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I've written the following code to do a binary search for a value, `target`, in a list or tuple, `collection`.

``````def binary(collection, target):
"""Binary search
Takes a sorted list or tuple, collection, then searches for target
Returns -1 if item isn't found. """
length = len(collection)
minimum = 0
maximum = length - 1
while minimum <= maximum:
pivot = (minimum + maximum) // 2
if collection[pivot] is target:
return pivot
elif collection[pivot] > target:
minimum = pivot + 1
else:
maximum = pivot - 1
return -1
``````

As you can see, when `target` isn't found in `collection`, the function returns -1. No matter what I've done, the function has returned -1.

``````>>> test = [1, 2, 3, 4, 5, 6]
>>> binary(test, 5)
-1
>>> binary(test, 1)
-1
``````

What's causing this problem?

-
 Although the basic idea of binary search is comparatively straightforward, the details can be surprisingly tricky — Professor Donald Knuth. – FMc Sep 11 '10 at 12:21 Is there any topic that Donald Knuth doesn't have a quote on? – Rafe Kettler Sep 11 '10 at 14:15

You have this condition backwards:

``````elif collection[pivot] > target:
``````

Switch it and the search works:

``````elif collection[pivot] < target:
``````

For what it's worth, I figured this out by adding a printout to your search to see what's happening. When in doubt, add a printout:

``````>>> binary([1, 2, 3], 1)
(min=0, max=2, pivot=1)
(min=2, max=2, pivot=2)
^ Oops

# After fixing...
>>> binary([1, 2, 3], 1)
(min=0, max=2, pivot=1)
(min=0, max=0, pivot=0)
``````

By the way, the built-in bisect module performs binary searches. You don't have to write your own, unless you're doing it for educational value.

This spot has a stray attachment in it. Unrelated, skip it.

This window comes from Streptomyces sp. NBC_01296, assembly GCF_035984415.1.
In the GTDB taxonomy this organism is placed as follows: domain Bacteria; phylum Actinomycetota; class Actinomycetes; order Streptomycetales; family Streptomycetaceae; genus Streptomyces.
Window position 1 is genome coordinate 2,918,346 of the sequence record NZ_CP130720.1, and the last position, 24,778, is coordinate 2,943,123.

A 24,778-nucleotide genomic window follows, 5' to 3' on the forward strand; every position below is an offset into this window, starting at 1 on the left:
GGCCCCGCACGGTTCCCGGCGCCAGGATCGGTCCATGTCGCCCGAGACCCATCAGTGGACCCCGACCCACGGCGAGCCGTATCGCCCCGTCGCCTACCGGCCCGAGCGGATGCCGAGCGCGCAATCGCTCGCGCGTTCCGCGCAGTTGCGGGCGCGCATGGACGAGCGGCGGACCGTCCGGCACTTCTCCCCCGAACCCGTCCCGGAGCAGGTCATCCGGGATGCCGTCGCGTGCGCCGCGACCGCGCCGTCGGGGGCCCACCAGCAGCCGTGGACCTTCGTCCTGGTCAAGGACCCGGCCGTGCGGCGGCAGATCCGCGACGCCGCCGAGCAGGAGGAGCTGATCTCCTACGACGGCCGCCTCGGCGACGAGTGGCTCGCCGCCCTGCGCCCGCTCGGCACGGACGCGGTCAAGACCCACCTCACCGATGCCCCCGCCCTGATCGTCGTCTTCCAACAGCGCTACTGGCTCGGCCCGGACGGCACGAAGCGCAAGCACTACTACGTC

-
 Educational value, purely. I sort of banged it out based on what I remembered a binary search to be. – Rafe Kettler Sep 11 '10 at 5:28 I took a look at the bisect module and it seems that `bisect_left()` can work as a binary search with slight modification. Thanks for the tip. – Rafe Kettler Sep 11 '10 at 5:36 The last time I tried to write my own binary search it took me around 10 iterations to get the stupid thing working. Off-by-one errors are my kryptonite. :-) – John Kugelman Sep 11 '10 at 5:37 While we're talking binary search, would it be better to raise a ValueError rather than return -1 if the value isn't found? I feel like if someone used this and didn't read the source or docstring, they'd feed it into a list index and get an index when the value wasn't found (since -1 is a valid index) – Rafe Kettler Sep 11 '10 at 5:51 Even the Python library can't make up its mind: `str.find` returns -1, `str.index` raises ValueError. Although `list` only has `index`, so maybe that breaks the tie. – John Kugelman Sep 11 '10 at 6:20
show 1 more comment

In addition to correcting your condition test to `elif collection[pivot] < target:` , you used the "is" operator for testing whether you have found your target item:

``````    if collection[pivot] is target:
``````

``````    if collection[pivot] == target:
``````

Using "is" tests whether two things are actually the same object. In Python, quite often small string and integer objects turn out to be stored and recycled, so this might work. However, in most cases, it will not:

``````>>> a='abc'
>>> id(a)
2129839392
>>> b='ab'
>>> b+='c'
>>> id(b)
2129963136
>>> a
'abc'
>>> b
'abc'
>>> binary([a],a)
0
>>> binary([a],b)
-1
``````
-